Personal anecdote: My wife and I have an enormously precocious daughter. Not only because of her innate abilities, but because my wife was a relentless preparer when my daughter was pre-school aged. We made a significant financial sacrifice when we jointly decided my wife would leave the workplace and become a stay-at-home Mom. But my daughter has been the beneficiary. She entered kindergarten already well advanced beyond her peers, was bumped that first year into the first grade, and there was serious discussion about bumping her to the second grade.

But the school wouldn’t allow it. The school felt it was “unfair” for my daughter to accelerate so rapidly past her age group. The “older” grades — both students and teachers — weren’t prepared to handle my daughter in this regard.

So as much as it was an additional hit to our middle-class budget — we of the five figures and a substantial fixer-upper mortgage — my wife and I pulled our daughter out of school and enrolled her in a rather unique home-school private tutoring program taught by a woman who used to teach at public school, then in a charter school, and now runs a home business for children with extraordinary or special learning needs.

My daughter turns 9 in a few months, and is reading, doing math, doing science, etc, at a 14 year old level, and there’s no talk about “fair,” because what seemed grossly unfair to me was that my daughter would have been constrained from excelling simply because the school — and this was a charter school, not even a public school — wanted to lump her in with her age group. Mainly for the convenience of the school itself, not because it’s what would have been best for my daughter’s education.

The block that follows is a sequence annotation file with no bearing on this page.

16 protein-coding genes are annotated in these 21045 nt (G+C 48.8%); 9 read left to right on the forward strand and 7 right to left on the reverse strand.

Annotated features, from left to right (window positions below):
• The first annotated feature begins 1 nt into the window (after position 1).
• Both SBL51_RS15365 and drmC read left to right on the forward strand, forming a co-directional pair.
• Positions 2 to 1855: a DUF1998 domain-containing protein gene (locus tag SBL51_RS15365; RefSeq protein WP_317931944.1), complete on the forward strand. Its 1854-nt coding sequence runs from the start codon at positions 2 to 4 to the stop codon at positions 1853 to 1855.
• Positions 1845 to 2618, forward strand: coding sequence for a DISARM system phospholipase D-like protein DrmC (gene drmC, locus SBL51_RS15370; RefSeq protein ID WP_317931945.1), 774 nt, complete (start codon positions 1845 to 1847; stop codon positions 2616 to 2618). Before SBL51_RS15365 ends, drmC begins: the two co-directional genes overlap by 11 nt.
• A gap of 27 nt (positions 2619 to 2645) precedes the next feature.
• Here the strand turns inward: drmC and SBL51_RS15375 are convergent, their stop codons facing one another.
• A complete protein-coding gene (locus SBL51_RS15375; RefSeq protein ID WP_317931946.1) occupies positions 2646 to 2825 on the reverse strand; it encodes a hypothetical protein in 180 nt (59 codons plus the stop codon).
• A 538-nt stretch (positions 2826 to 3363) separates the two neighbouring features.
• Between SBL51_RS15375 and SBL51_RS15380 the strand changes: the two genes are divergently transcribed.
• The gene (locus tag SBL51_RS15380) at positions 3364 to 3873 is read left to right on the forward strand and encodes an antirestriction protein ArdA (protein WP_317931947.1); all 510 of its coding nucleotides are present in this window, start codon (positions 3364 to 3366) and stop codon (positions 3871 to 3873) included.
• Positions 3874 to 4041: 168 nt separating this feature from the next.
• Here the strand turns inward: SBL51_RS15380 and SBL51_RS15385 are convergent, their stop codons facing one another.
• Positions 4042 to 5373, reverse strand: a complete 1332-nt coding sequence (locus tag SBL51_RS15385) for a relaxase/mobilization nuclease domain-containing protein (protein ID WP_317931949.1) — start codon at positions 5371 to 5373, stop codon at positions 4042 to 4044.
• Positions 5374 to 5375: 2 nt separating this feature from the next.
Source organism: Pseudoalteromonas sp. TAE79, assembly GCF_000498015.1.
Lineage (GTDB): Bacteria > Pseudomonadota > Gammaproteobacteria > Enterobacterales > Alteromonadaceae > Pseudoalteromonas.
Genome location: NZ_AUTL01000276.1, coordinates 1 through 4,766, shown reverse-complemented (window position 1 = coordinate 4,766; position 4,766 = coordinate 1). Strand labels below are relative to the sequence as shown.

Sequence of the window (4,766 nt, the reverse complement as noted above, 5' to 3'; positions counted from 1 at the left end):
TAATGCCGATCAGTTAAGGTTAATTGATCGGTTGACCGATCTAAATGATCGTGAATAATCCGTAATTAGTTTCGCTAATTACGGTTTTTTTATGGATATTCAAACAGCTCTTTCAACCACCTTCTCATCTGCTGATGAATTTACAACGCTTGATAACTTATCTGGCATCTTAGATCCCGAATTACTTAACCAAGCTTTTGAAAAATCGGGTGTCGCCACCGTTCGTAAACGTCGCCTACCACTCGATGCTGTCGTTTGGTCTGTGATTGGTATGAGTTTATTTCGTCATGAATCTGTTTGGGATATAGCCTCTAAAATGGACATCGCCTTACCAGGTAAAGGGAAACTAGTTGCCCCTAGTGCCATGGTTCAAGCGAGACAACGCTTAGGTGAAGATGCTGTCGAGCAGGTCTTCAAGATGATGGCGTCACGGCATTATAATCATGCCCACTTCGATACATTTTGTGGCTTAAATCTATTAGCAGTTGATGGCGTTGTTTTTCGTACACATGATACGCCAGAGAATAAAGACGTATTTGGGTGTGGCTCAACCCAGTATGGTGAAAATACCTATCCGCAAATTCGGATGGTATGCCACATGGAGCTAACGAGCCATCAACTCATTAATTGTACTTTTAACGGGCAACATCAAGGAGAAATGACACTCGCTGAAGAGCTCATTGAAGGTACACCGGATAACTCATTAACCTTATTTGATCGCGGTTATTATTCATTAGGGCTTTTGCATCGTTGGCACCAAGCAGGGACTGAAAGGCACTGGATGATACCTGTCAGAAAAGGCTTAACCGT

Now, that’s just one example, and it’s a very specific one, and I can already hear the complaints: not everyone can afford a tutor, not everyone has two parents in the home, not everyone can afford for one of the parents to stay home and be the caretaker, what about low-income mothers, what about this, what about that…!

Which takes me to Jay’s “goal” of minimum standards of lifestyle and healthcare.

In a perfect world, all children would be born into stable households with two loving, nurturing, protective parents with the ability to make enough money to gift every child with a comfortable upbringing free of danger or worry, and replete with good food, good medicine, good fun, lots of chances to get out and see the world, learn, grow, mature into the next generation of loving, nurturing, protective parents, et cetera.